Nancyboys and Fairies League (part 3)

One of the biggest differences between American Football and Sports As Practiced Elsewhere In The World is this business of pointing at the sky after a touchdown. With the exception of the Brazilian football team, very few sports teams or players around the world make such a big deal out of thanking their god when something goes right. But in the NFL, it's a very rare game when some player doesn't do this.

Now, I'm not interested in telling people what to believe in. If you want to believe that there's an invisible old man who lives in the sky who helps you score, then that's your bag. It would be nice, however, to actually get to ask some of these people what they think they are doing.

Let's briefly touch upon the staggering hubris involved in a player who believes that their god favours them over the other team. Why? On what grounds? Is this one of those theistic circular arguments that goes "we couldn't score if god doesn't want us to so the fact that we did proves that god loves us more than the other guys"?

And why thank your god when you score, but don't get annoyed with him when you don't? We never hear players grumbling that they would have scored if "god hadn't made them fumble". Why not?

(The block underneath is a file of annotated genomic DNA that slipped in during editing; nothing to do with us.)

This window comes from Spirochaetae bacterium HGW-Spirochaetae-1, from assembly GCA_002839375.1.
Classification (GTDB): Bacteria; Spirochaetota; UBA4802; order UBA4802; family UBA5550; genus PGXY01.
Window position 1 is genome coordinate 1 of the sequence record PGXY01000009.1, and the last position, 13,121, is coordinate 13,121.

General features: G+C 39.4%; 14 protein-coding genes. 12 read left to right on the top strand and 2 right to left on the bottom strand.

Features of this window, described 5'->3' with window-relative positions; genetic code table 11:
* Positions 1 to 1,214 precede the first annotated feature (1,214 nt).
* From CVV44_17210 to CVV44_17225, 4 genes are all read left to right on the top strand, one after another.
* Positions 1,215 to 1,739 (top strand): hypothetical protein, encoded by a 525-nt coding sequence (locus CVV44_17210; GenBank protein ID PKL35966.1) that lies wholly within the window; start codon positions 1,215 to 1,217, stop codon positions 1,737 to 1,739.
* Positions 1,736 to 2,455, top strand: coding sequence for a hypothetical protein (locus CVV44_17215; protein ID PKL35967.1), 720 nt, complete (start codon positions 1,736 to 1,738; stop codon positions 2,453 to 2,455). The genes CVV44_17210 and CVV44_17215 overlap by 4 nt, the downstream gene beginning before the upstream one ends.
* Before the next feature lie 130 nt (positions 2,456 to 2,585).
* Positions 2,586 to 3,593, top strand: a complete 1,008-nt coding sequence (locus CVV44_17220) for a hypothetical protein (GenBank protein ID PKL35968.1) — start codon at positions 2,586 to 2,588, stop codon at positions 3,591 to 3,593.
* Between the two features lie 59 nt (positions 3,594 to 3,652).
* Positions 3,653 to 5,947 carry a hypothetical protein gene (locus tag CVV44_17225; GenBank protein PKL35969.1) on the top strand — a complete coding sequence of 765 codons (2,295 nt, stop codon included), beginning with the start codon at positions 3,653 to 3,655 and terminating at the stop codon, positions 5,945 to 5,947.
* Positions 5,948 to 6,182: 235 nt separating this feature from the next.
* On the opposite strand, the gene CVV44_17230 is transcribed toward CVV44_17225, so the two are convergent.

And what about winning and losing? All credit to The Invisible Sky Buddy when you win, but nobody blames the big guy when they lose. Why not? In preseason week 1, god liked the Patriots, Green Bay and Seattle, and on his holy hit list were the Bengals, the Eagles and the Cowboys. By week 2, god shed his loving countenance upon the Bengals, the Eagles and the Cowboys, and gave the divine middle finger to the Patriots, Green Bay and Seattle. My, capricious, isn't he?

So why don't they blame their chosen deity, even when there may be a logical reason for the loss? Take T.O. and his "god wants me to win the Super Bowl" lines from earlier this year. How about reading the bible and looking to see what it says about pride and humility? Why has nobody thought that the Eagles lost the Super Bowl because Owen's unfeasible arrogance and presumption verily caused the Lord to be mightily pissed, and thus a swift lesson in humility was formulated. Pity it didn't work.

I'll leave with this thought:

It's a shame god spends so much time helping professional sports players that he has no time for all the kids with cancer.

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